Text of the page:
Digital Marketing Researches & Reports

The New American Consumer | GlobalWebIndex

Consumer Behavior | USA

It is proven that only 9% of American consumers say they feel represented in advertising. That percentage is really low for an industry that spends so much time, money, besides talent on targeting consumers.

The question is why is there such a disconnect between the reality of American culture today and the messages that advertisers reflect back at us?

Let’s go through this report and understand how the American consumer has changed over the last few years and continues to evolve in the poignant cultural moment we find ourselves in.

The New American Consumer: 32% of Americans Do Not Trust Traditional Media Anymore

According to the new American Consumer research, 4 in 10 Americans say they distrust social media companies. The following chart shows the percentage of internet users who don’t trust the following media institutions at all.


Check The Ultimate New American Consumer Research | DMC

  • According to the chart, 34% of White people don’t trust the media, with 44% who don’t trust social media companies.
  • Along with 33% of Black people who don’t trust social media companies as well, on the other side, only 24% of them don’t trust the media.

Check The Ultimate New American Consumer Research | DMC

  • 29% of Gen Z don’t trust the media.
  • However, when it comes to Millennials, only 31% don’t trust the media, on the other side, 33% don’t trust social media companies.
  • Moreover, 34% of Boomers don’t trust the media, along with 53% who don’t trust social media companies.

Advertising to Reflect Both Culture And Visibility: 

American consumers were asked about ads that reflect their culture. The following chart shows the percentage of Americans who agree with the statement “I prefer ads that reflect my culture”

Check The Ultimate New American Consumer Research | DMC

Based on the new American consumer research, both culture and visibility in advertising are important to diverse audiences.

On the other hand, the following chart shows the percentage of Americans who agree with the statement “I prefer brands that feature celebrities who look like me on TV”

Check The Ultimate New American Consumer Research | DMC

For Black Americans, for example, a key difference we see is across age. On the other hand, older Black Americans report a stronger desire for advertising to reflect their culture. Younger Black Americans, on the other side, express a stronger concern for visibility – seeing celebrities, actors, and influencers who look like them.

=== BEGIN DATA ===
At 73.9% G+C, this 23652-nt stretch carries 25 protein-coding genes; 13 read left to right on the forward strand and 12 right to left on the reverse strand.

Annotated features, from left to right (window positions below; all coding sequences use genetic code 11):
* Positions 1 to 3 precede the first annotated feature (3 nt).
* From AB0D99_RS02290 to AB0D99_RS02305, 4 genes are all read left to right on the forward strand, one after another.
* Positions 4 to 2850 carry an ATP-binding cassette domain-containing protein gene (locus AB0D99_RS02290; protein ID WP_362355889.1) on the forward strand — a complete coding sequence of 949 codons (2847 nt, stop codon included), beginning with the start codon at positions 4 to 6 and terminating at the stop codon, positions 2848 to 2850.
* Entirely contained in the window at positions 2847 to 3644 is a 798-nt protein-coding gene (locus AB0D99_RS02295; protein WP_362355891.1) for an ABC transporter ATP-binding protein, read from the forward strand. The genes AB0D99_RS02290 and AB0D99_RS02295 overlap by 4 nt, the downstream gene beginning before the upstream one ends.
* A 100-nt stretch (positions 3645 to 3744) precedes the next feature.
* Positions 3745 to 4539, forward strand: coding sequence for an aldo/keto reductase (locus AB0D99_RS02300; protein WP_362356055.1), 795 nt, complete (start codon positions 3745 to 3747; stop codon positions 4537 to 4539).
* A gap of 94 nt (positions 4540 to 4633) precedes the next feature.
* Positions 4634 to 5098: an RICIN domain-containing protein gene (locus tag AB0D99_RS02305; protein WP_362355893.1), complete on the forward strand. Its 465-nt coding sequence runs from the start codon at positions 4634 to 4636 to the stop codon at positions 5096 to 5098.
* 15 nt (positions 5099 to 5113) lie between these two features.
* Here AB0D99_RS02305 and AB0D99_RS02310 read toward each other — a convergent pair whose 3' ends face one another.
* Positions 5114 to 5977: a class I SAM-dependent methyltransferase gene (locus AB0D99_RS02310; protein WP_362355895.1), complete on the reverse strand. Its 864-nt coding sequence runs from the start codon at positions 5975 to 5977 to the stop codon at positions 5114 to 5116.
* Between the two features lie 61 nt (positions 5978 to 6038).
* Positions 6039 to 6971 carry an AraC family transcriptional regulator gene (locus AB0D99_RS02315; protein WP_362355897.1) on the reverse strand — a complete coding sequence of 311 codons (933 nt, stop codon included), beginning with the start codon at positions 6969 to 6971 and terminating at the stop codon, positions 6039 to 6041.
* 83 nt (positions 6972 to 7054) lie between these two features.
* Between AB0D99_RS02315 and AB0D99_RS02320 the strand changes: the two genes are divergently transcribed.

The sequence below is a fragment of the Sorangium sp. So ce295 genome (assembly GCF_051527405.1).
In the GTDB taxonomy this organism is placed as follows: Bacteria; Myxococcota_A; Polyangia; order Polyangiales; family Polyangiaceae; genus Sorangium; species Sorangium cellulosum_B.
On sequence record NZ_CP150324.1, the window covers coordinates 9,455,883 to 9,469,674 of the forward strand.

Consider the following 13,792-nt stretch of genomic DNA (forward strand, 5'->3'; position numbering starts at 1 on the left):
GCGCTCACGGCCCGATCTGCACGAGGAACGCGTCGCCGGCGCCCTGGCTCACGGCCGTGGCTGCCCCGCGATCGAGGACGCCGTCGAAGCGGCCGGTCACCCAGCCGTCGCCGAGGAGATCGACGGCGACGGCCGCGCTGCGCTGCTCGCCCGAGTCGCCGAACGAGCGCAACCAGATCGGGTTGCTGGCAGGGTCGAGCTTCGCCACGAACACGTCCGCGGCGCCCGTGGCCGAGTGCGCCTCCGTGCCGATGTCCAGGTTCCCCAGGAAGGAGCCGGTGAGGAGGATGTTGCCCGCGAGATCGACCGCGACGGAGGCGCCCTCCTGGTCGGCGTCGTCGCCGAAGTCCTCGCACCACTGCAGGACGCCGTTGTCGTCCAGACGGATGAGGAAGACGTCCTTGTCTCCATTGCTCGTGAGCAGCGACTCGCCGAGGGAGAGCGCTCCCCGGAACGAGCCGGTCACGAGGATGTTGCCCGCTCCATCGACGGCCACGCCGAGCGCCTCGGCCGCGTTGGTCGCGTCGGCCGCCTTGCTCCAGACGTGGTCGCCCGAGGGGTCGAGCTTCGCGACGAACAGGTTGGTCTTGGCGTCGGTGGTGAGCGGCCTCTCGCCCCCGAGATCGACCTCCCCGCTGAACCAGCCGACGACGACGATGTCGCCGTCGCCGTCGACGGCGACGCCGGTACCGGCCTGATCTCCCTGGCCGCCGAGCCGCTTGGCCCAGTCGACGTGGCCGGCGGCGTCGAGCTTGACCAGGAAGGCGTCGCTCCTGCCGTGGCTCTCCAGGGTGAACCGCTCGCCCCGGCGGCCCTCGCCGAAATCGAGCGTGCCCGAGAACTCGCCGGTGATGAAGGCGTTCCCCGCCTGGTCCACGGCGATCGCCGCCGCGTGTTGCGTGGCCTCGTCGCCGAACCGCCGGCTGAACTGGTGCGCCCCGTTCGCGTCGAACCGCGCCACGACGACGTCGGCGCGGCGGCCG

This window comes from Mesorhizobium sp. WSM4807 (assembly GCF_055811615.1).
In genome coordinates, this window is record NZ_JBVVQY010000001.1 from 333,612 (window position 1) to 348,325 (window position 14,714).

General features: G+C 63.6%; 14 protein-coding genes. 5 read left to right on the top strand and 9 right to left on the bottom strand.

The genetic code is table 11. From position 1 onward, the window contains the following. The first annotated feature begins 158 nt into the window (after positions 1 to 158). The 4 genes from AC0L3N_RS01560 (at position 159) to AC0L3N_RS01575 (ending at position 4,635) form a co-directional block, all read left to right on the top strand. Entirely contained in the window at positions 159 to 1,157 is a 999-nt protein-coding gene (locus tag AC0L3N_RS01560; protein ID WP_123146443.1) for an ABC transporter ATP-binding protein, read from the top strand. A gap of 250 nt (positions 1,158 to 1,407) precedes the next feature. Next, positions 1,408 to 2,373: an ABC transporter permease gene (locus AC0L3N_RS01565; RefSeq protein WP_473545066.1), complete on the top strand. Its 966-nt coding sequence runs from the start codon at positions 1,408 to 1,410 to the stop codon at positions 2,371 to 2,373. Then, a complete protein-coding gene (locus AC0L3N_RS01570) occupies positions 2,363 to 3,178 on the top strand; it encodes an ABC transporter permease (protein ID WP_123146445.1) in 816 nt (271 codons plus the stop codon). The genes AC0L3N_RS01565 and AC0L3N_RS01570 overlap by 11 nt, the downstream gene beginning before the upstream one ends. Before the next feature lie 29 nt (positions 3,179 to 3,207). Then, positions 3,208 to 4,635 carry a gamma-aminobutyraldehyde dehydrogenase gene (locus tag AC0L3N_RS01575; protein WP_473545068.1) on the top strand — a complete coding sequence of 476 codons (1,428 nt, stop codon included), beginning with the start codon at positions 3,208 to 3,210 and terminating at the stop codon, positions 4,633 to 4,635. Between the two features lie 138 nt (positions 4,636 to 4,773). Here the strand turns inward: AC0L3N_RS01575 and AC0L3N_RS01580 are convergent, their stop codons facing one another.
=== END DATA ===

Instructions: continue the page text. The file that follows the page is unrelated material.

This is an important distinction, also for brands who are looking to craft multicultural marketing strategies aimed at youth vs. older generations of different groups, it can shape a more sensible and well-informed approach.

Make sure to check the full new American consumer research here.

The Table of Content of “The New American Consumer” Report:

  • Foreword
  • Why we need to take another look
  • The changing American household
  • Diversity 2.0
  • Revisiting the “American Dream”
  • Age of activism
  • Methodology
  • More from GlobalWebIndex

Number of Pages:

  • 34 pages


  • Free


All figures in this report are drawn from GWI USA, GlobalWebIndex’s online research among internet users aged 16+ in the U.S. Because we conduct our research online, we represent the internet-using part of the U.S. population only. According to our own projections, 90% of the U.S. population aged 16+ are internet users.


Market Research & Data Technology

GlobalWebIndex is a leading market research company headquartered in London that provides digital consumer insights across 44 countries to the world's largest brands, marketing agencies and media organizations. Maintaining a global panel of more than 22 million connected consumers which leverage to create 25,000 data points to profile internet users around the world. Providing a combination of survey and analytics data. Since launching in 2009, GlobalWebIndex has become one of the UK’s fastest-growing data technology companies.

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